The 1990's found Gammill also working as a conceptual artist for film, providing designs or storyboards for many sci-fi movies and TV shows including VIRUS, PHANTOMS, SPECIES II, THE OUTER LIMITS, STARGATE SG1, DREAMCATCHER, ALIEN VS. PREDATOR, TREMORS - THE SERIES, G.I.JOE: VALOR VS. VENOM and the video game AREA 51. His book, "KERRY GAMMILL'S MONSTERS AND HEROES FOR FILM AND COMICS" published by Vanguard Productions is now in it's third printing. Gammill also compiled an award-winning book on the art of legendary monster magazine cover artist Basil Gogos which was published in 2006.

Gammill recently joined the team behind Monsterverse Entertainment. Their first comic is the critically acclaimed horror anthology, BELA LUGOSI'S TALES FROM THE GRAVE, for which Gammill is editor-in-chief. Other recent works include cover illustrations for KEEP WATCHING THE SKIES (a massive book on 1950s sci-fi movies) and FAMOUS MONSTERS OF FILMLAND magazine.

Rodney Ramos has been a professional penciler / inker in the comic book industry for over 15 years. He has worked at Marvel Comics, Marvel .U.K, DC Comics, Valiant, Acclaim comics, Malibu and Continuity Comics with Neal Adams. His inks have graced many titles such as SPIDER-MAN, X-MEN, IRON-MAN, PETER PARKER, BATMAN, WONDER WOMAN, and the critically acclaimed TRANSMETROPOLITAN with Warren Ellis and Darick Robertson. Recently he has worked for DC Comics on 52, COUNTDOWN, GREEN LANTERN, BATMAN, JSA, MAGOG, Vertigo's BANG TANGO and too many to name!

As a comic book illustrator and writer Keith Wilson has worked for Marvel, DC, Harris and many more. He co-created (with Tom Joyner) two comic series: HAMMERLOCKE (Science Fiction adventure) and SCARLETT (a complex tale of vampires) both published by DC Comics. As an animator, his feature film credits include SPACE JAM, QUEST FOR CAMELOT, THE KING AND I, and the television pilot for KING OF THE HILL.

During the mid 80's Keith was Assistant Art Director and Cover Editor for DC Comics, and was responsible for production and the overall look of the covers for the regularly published comic line. He's also had the privilege of working with animation legend Chuck Jones as illustrator for three trading card sets in the popular COMIC BALL series from Upper Deck that featured the Looney Tunes characters teamed with popular sports figures like Michael Jordan. Currently he's teamed with comics legend Kerry Gammill and co-editor Sam Park to create BELA LUGOSI'S TALES FROM THE GRAVE from Monsterverse Entertainment.

Come out and see these amazing creators. Rodney Ramos will be at SXSW March 11-13th, all hours of the show. Keith Wilson and Kerry Gammill will be at the show March 12-13th.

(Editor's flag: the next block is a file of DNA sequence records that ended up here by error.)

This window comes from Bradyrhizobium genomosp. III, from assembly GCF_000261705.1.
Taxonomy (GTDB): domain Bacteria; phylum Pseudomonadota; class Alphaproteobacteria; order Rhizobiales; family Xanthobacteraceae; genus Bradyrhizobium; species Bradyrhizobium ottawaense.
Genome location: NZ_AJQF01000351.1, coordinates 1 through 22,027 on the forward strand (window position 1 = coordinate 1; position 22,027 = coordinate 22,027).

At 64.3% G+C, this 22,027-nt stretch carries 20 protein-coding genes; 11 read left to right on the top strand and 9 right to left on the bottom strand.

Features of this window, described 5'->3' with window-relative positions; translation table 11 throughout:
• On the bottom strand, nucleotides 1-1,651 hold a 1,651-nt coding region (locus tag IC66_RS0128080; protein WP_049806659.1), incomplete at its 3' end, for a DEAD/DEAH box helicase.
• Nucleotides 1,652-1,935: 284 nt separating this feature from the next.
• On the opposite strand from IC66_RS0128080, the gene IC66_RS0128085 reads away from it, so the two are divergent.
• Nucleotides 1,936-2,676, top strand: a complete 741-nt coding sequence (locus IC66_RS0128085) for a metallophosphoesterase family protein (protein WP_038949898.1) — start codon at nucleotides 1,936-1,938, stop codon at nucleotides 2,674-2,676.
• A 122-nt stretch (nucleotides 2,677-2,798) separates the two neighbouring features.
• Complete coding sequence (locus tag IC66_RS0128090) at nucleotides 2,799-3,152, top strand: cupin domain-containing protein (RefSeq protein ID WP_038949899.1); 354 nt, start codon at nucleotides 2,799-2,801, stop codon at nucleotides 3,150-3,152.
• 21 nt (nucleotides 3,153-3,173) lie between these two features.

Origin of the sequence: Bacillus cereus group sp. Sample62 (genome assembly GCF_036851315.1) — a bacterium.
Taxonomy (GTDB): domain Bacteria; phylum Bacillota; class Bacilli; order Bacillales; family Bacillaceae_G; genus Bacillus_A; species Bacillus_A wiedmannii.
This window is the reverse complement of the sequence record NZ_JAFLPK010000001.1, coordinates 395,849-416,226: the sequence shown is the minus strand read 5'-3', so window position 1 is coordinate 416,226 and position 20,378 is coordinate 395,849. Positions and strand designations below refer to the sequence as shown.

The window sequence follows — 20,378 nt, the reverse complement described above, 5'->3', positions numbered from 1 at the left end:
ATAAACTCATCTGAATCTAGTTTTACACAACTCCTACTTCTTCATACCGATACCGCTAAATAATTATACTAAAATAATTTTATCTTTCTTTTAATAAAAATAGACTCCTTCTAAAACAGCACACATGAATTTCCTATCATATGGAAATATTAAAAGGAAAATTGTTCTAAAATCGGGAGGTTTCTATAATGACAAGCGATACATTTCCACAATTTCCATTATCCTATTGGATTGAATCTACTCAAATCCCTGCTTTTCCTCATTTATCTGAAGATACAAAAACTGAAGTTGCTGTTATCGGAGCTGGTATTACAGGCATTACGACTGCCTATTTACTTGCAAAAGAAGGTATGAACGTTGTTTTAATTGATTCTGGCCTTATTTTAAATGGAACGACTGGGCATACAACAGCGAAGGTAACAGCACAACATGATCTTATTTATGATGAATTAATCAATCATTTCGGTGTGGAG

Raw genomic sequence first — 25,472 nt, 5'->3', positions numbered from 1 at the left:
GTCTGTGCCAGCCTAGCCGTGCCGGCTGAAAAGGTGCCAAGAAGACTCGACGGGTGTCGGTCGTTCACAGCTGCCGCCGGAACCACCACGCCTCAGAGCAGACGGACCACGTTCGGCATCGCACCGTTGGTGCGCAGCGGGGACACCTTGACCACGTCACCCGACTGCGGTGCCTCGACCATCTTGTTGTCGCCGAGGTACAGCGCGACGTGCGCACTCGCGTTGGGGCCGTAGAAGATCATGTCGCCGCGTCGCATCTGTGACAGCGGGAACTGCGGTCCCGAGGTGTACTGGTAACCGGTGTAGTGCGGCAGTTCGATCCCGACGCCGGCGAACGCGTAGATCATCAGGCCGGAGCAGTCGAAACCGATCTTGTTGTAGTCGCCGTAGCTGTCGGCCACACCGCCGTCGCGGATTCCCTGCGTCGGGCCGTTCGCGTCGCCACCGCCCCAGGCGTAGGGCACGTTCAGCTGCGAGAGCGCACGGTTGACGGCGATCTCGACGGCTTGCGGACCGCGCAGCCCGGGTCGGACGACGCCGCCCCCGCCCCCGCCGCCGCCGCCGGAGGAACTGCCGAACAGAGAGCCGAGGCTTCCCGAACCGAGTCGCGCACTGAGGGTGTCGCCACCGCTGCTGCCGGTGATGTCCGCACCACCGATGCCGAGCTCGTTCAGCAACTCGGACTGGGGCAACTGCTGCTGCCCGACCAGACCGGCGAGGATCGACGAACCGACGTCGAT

It's not too late to register for SXSW either! Just go to:

www.sxsw.com and check it out.

Once there, The Wizard World Booth, Kerry, Keith and Rodney will be located at Stands 315-317 and 414-416 in the ScreenBurn Arcade Exhibitors area.

For more information contact Eva Ink Artist Group at: www.evainkartistgroup.com

And for more information on Wizard World, their conventions and new digital magazine, visit: www.wizardworld.com

(Above: Why it's the banner of the Lone Star State, along with a genuine Texas Limo, so a saddle up and git to the show.)

Fishing Report: Cobra Snakeheads in Florida

Well, being the avid anglers that we are, from the moment we first saw the episode of "River Monsters" and fishing in the Florida canals, it's been on the list of "things to do."

Wizard World Miami, gave the perfect opportunity and excuse for a little fishing R n' R, and directly after the show, the next stop was Lauderdale-by-the-Sea... and you guessed it-- prime Snakehead fishing territory.

All of Broward County is known for the evasive species. And opinions are mixed. Some say they are killing the native fish and competing for food, others say they have very little impact on the environment.

There doesn't seem to be any debate however on one fact: They are excellent eating!

That's why they are in this part of Florida to begin with. Apparently some enterprising folks had some corralled in the C-14 Canal to raise as food. Hurricane Andrew came along and set 'em free, and before you knew it, the C-14 and all canals connected to it have been pioneered by Snakeheads.